Balblair Distillery, Highlands

Balblair Distillery, Highlands

Balblair is the second oldest distillery in Scotland. The name is Gaelic, meaning "battlefield" or "town of the plain". The first Balblair distillery was a pot still built on Balblair farm on the estate of the Rosses of Balnagowan in the late 1790s. John Ross succeeded in making it a profitable commercial enterprise in the face of financial troubles, bad debts, competition by smugglers, and the ever-present exciseman. Ross, his sons, and grandsons operated Balblair until the end of the 19th century.

In 1894, the Ross family line petered out, and around 1894, the lease passed to one Alexander Cowan from Inverness. Cowan set about modernizing the distillery on a new site and laid out the distillery that can be seen today. Duty increases spelled the end for Cowan, and in 1911, he put everything saleable under the hammer to meet his debts. The distillery kept going with a skeleton staff until the army seized it for the Second World War.

At the end of the Second World War, the distillery was acquired by a solicitor, Robert Cumming, also owner of Old Pulteney. When Cumming retired, he sold the distillery in 1970 to Hiram Walker. In 1996, Inver House Group purchased the distillery, and today is part of the broader International Beverage Holdings.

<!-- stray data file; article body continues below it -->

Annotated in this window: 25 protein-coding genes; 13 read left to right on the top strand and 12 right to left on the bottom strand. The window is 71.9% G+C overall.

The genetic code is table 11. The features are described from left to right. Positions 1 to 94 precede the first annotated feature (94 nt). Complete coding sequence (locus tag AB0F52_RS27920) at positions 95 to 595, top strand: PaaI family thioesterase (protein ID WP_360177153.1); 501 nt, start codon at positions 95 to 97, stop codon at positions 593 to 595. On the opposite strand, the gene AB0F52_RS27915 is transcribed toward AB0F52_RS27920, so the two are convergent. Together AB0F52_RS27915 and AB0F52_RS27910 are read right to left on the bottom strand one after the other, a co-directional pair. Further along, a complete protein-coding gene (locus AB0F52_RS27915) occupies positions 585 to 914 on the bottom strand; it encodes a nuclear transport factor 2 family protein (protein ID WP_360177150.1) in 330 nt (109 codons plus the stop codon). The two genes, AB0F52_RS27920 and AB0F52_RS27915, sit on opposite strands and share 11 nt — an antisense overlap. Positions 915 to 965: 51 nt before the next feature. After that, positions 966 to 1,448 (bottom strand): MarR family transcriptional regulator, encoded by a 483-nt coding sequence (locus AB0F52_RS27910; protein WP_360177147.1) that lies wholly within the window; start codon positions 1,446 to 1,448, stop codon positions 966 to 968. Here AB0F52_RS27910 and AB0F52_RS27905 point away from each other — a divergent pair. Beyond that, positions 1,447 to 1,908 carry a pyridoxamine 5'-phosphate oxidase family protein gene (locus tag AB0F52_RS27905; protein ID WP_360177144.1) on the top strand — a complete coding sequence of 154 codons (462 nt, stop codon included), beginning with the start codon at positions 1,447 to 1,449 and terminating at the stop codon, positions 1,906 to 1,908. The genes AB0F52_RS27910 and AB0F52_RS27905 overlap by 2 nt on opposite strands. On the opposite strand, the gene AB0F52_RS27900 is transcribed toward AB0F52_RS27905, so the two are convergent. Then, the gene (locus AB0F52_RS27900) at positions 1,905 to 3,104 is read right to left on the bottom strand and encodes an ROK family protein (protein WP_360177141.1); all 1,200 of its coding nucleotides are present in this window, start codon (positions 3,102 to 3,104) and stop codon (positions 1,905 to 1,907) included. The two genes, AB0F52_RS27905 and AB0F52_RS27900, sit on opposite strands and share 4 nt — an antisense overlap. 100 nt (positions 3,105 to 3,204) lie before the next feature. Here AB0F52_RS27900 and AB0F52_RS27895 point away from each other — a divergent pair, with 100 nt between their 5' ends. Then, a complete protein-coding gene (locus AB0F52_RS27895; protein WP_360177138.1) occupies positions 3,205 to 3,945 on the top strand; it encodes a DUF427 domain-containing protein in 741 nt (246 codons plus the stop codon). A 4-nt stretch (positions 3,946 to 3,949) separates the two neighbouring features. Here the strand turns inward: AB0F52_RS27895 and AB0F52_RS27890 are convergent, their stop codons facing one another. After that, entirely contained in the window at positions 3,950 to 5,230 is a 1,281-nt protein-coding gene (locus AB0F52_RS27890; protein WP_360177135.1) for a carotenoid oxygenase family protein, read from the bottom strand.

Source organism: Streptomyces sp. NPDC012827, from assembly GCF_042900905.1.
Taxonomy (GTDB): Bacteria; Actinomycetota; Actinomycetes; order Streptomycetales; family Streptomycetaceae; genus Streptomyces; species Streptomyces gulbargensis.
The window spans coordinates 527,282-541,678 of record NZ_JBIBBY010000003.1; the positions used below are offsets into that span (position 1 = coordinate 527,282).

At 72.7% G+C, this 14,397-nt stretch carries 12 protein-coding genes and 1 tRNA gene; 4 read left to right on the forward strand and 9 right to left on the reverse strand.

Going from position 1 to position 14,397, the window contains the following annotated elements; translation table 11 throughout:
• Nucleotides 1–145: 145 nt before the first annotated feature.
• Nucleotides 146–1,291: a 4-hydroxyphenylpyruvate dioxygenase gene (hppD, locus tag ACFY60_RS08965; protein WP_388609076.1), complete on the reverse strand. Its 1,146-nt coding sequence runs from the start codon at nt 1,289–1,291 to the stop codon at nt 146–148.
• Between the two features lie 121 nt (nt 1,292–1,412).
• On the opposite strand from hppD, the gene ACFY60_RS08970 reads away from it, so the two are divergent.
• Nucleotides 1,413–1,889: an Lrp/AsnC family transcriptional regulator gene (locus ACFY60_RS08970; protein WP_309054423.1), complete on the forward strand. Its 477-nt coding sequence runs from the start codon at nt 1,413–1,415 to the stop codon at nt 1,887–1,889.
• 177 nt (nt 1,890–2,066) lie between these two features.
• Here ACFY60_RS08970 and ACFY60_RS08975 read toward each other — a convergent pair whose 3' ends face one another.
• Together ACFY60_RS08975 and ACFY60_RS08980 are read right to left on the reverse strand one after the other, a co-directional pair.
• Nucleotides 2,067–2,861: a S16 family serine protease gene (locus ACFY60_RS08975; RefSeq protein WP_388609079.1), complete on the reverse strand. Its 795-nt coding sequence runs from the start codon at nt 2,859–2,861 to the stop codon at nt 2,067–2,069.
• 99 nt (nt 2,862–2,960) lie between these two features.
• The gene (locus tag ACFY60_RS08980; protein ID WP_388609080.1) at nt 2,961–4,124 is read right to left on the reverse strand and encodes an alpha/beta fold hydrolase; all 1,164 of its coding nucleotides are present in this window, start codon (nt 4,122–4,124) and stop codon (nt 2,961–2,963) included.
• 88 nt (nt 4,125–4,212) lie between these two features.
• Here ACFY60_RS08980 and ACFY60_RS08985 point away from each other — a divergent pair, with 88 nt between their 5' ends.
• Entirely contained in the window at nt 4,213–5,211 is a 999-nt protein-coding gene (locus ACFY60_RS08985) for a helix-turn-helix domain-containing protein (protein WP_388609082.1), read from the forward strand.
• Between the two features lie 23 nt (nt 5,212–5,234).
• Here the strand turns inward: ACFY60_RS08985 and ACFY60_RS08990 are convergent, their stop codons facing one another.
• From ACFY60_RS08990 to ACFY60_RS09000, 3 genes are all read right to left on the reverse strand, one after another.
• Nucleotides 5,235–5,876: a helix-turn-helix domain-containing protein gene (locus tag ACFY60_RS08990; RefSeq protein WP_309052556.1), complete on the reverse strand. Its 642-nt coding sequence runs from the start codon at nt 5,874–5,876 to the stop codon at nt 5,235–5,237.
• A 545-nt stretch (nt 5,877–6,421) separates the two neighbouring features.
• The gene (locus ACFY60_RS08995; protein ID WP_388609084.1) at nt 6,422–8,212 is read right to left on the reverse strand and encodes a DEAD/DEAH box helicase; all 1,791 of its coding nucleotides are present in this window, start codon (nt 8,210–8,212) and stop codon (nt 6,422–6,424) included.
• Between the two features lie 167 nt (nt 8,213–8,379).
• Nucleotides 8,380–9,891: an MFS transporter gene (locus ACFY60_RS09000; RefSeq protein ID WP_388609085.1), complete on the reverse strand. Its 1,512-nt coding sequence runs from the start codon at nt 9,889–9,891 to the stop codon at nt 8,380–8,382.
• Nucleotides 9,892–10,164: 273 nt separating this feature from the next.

Most of the production is used for blends of the Inver group like Hankey Bannister, MacArthur's, Glen Talloch, and Pinwinnie Royal. Every year, the distillery releases the finest examples of Balblair as vintage single malt bottlings. These exemplify the Balblair style, redolent of rich spices, dried fruits, and subtle leathery notes. Like many other distilleries, sustainability is an increasing focus, and Balblair installed a thermal vapor recompression system in the summer of 2023 to minimize energy loss in the still house.

(Adapted from the Malt Whisky Yearbook 2024)

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£595.00 – bottle (70cl)
Limited availability
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Balblair, 25-Year-Old, Highland, Single Malt Scotch Whisky (46%)
46.0% Alcohol
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